Statues and Storms: Rhodes Must Fall – an idea whose time had come
Dr Max Price was vice-chancellor of the University of Cape Town through the tumultuous ‘Rhodes Must Fall’ protests. In this extract from his book, Statues and Storms (Tafelberg), he tells the inside story of how the university’s executive resolved the issue.
On 9 March 2015, I flew to Dakar, Senegal, to participate in an African Higher Education Summit. When I arrived at the hotel in the evening there were a number of urgent messages to call Professor Sandra Klopper, the acting vice-chancellor (VC) in Cape Town. She informed me that a student, seemingly acting alone or with one or two others, had thrown faeces from a portable toilet container over the statue of Cecil John Rhodes on the upper campus. The statue is a bronze figure of Rhodes sitting and lost in thought, his head on his arm in a gesture of reflection. It is a homage to the man who, in his will, gifted the land which UCT now occupies.
The statue was centred at the bottom of a grand ascent of steps in front of the university’s neoclassical assembly hall, then called Jameson Hall. Leander Jameson was Rhodes’s doctor and compatriot in colonialism; it was he who, with Rhodes pulling the strings, planned and led the Jameson Raid, an attempt to effect regime change in the Transvaal Republic in 1895. So, the UCT quad, known as the Jameson or Jammie Plaza, was an enduring icon of British colonialism in South Africa. In 1934 the statue had been commissioned and erected – not exactly in the same place it now stood – to commemorate Rhodes and his gift. It had been paid for with money left over from funds that had been collected by the citizens of Cape Town for building the Rhodes Memorial higher up the mountain above the university.
The fact that there had been a protest against the presence of the statue was not unusual. Since the 1940s there have been protests, first by Afrikaans students who saw Rhodes as the colonial instigator of the Anglo-Boer War of 1899–1902. There had also been protests in the 1960s and 1970s from left-wing students who regarded apartheid as a manifestation of racial capitalism. For the left, the most egregious players had been, and still were, mining capital and tycoons like Rhodes who had achieved enormous wealth through mining companies, but had also used their political positions (Rhodes was prime minister of the Cape Colony) to create laws that would force black people off the land and into the wage economy as cheap labour on the mines.
As the university increasingly opened up to black students in the 1980s and especially in the 1990s, there were protests against the statue from black and radical white students, protesting against Rhodes’s role in the conquest of Rhodesia (now Zimbabwe) and the attendant massacres of the Ndebele, as well as his part in disenfranchising black citizens of the Cape Colony. In 1999, a study of black students’ experience of UCT was published under the title “Like that statue at Jammie stairs” – a quote from a student that the authors thought summed up students’ experience of whiteness at UCT.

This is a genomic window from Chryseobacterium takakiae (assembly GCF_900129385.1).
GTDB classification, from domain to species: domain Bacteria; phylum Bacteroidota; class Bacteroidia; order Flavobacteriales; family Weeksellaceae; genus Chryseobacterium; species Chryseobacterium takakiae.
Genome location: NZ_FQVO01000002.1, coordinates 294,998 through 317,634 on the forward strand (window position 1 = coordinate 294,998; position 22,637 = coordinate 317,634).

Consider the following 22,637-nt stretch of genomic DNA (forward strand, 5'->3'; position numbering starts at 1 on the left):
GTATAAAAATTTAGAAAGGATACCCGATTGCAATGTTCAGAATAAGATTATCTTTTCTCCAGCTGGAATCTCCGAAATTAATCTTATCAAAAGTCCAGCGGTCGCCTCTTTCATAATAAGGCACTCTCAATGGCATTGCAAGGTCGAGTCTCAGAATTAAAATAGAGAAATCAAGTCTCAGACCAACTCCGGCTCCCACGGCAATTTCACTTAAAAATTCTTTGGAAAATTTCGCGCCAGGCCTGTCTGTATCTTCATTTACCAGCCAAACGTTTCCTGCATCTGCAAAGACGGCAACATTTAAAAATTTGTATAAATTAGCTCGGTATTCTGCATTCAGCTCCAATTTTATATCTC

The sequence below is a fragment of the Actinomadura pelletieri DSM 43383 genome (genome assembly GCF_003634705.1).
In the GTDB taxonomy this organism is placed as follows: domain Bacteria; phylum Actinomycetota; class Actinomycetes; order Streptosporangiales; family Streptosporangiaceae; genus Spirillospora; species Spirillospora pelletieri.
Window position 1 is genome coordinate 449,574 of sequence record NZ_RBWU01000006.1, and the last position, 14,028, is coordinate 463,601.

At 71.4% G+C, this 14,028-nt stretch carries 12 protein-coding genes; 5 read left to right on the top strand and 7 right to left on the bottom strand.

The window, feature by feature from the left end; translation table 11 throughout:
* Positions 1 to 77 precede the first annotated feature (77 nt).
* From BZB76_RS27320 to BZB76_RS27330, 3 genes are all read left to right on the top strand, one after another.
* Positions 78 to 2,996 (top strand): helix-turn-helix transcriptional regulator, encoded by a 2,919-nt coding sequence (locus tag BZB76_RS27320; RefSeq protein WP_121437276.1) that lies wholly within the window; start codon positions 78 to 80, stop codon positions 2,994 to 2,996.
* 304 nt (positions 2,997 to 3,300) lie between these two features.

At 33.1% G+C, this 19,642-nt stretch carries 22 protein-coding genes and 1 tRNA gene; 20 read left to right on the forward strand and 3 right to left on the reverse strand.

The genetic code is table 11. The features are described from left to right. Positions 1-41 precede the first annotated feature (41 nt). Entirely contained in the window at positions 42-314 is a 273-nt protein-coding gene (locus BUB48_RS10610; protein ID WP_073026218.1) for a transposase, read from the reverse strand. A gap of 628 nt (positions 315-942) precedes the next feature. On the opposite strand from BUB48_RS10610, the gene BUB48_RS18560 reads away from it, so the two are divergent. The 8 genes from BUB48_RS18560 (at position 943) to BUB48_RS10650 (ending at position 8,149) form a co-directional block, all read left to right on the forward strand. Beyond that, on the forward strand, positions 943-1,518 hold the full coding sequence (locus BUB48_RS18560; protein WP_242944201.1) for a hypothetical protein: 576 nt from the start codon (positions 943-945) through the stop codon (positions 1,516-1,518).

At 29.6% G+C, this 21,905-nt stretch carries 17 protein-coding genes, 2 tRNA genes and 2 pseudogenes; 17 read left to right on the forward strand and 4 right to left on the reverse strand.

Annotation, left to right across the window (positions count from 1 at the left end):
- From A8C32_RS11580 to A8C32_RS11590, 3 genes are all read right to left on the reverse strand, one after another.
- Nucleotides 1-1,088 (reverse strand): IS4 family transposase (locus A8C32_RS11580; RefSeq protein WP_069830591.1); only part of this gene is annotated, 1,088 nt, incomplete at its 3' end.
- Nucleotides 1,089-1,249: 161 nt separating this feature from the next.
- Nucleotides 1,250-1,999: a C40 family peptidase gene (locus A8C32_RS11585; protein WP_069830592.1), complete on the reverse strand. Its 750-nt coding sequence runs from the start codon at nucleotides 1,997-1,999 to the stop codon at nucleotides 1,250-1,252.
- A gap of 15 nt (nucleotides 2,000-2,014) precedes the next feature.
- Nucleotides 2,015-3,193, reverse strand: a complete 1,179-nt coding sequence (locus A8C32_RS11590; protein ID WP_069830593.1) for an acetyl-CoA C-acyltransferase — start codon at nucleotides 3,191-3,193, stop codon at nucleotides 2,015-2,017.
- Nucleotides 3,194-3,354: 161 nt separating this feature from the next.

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Sporadic protests, and opposition to the statue, continued. In the years immediately preceding 2015 there had been renewed calls for the statue to be removed. So, the fact of a protest was not particularly distressing for my colleagues. What was distressing was the use of human excrement and the public reaction. There had been a number of “poo protests” in the Western Cape – emptying human excrement on the steps of the Western Cape legislature and in the Cape Town International Airport. The action was not unprecedented. But the desecration by faeces was still shocking. Moreover, the performance had been carefully choreographed for maximum impact in ways that would also make it hard to challenge.
The main actor was Chumani Maxwele, a 30-year-old politics student whom I happened to know personally because I had facilitated his admission as a student to UCT some four years earlier. In 2010, while jogging near campus, Maxwele was forced off the road by President Zuma’s blue-light cavalcade and had given it “the finger” to express his annoyance. In response, one of the cars stopped, and the security personnel arrested Maxwele, keeping him locked up for close to 24 hours. They also raided his flat. The press reported that he was a UCT student, but we had no record of him.
It seemed as if a quietly simmering pot had suddenly boiled over, engulfing the campus.
After his release, my office contacted him and asked him to come and see me because I wanted to understand what his relationship was with UCT. It turned out he was not a student but had worked as a research assistant for a community-based NGO. We had an agreement with the NGO that its researchers could use the UCT library, and therefore issued library cards to the researchers, which the police had assumed meant he was a student. He said he really wanted to study politics and was clearly thoughtful and articulate. He made a strong, positive impression on me – both for his degree of self-education and his social justice commitment. I connected him with the faculty and the admissions office and confirmed that he would be granted a financial aid bursary. He was enrolled the following year.
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Maxwele had planned this protest against the Rhodes statue carefully for months. Aware of possible condemnation for vandalism, he styled it as a performance so that he could defend it in the name of street-art guerrilla theatre. He was wearing a bright pink construction-site helmet, shirtless, blowing a whistle and wearing cardboard placards around his neck that said “exhibit white arrogance @ uct” in front, and, at his back “exhibit black assimilation @ uct”. He had invited a photographer and a journalist to record the performance. He had not acted in concert with a political or social movement, nor with the Student Representative Council (SRC), although he was subsequently joined by a small group of activists, including elected student leaders. The story had garnered huge publicity and the photos had gone viral on social media.